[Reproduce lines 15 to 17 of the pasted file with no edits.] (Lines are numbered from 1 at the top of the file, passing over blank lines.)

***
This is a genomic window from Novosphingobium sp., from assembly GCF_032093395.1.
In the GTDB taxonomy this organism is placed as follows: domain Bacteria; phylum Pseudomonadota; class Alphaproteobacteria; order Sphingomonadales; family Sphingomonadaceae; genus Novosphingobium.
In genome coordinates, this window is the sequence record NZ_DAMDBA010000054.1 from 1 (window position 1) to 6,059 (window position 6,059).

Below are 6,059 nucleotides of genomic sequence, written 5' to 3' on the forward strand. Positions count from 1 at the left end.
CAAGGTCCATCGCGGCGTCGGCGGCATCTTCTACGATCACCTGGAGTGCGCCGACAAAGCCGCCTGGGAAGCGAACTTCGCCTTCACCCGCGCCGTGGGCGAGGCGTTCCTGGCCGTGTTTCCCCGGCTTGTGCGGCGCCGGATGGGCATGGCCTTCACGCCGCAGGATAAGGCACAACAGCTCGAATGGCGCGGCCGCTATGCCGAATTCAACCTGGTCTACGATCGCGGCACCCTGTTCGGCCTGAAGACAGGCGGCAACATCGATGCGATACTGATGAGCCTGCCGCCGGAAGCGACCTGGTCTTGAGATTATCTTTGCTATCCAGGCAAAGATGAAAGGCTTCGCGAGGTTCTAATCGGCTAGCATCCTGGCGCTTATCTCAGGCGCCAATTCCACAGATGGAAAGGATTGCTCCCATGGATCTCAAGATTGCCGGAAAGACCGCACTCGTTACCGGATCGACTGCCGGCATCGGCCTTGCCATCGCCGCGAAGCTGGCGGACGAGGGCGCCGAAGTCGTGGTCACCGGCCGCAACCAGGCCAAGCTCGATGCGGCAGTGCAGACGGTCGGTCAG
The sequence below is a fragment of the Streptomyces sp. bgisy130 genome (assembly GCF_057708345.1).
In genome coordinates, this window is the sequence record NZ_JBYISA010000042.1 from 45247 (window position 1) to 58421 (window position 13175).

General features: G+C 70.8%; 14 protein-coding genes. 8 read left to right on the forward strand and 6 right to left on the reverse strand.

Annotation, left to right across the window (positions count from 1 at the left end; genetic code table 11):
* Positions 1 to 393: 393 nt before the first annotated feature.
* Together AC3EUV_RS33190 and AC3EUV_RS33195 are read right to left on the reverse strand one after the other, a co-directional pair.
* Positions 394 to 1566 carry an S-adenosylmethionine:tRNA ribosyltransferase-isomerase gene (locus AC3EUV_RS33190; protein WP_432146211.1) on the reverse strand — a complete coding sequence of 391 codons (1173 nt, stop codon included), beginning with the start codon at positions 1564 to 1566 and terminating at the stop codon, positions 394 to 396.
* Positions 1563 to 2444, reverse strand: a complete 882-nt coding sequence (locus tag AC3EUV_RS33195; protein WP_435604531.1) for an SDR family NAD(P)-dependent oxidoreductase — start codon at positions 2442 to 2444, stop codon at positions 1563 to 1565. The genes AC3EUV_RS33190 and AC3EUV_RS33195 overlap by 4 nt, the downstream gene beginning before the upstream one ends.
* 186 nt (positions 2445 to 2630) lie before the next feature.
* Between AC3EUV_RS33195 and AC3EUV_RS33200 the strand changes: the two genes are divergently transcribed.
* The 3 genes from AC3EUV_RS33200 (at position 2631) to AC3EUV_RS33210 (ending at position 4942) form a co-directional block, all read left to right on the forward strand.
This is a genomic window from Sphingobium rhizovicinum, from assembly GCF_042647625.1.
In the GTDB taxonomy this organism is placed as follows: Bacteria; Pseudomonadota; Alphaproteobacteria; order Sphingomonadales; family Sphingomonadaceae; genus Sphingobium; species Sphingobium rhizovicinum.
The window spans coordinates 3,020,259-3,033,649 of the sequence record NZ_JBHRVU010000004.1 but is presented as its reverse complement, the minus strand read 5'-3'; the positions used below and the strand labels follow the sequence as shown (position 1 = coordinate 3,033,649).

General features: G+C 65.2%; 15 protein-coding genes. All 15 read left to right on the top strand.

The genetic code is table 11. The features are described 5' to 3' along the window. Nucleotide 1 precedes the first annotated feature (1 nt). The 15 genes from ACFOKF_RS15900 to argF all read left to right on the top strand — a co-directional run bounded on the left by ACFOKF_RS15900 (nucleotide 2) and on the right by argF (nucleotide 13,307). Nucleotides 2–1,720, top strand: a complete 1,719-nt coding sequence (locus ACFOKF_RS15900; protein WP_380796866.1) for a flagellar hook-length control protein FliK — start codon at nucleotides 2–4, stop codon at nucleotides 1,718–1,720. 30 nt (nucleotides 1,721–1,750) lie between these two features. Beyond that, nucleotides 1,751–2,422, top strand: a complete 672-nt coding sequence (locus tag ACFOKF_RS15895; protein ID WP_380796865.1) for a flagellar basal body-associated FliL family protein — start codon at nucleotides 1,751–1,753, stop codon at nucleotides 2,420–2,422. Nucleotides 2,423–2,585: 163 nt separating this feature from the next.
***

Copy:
* Between AC3EUV_RS33195 and AC3EUV_RS33200 the strand changes: the two genes are divergently transcribed.
* The 3 genes from AC3EUV_RS33200 (at position 2631) to AC3EUV_RS33210 (ending at position 4942) form a co-directional block, all read left to right on the forward strand.
This is a genomic window from Sphingobium rhizovicinum, from assembly GCF_042647625.1.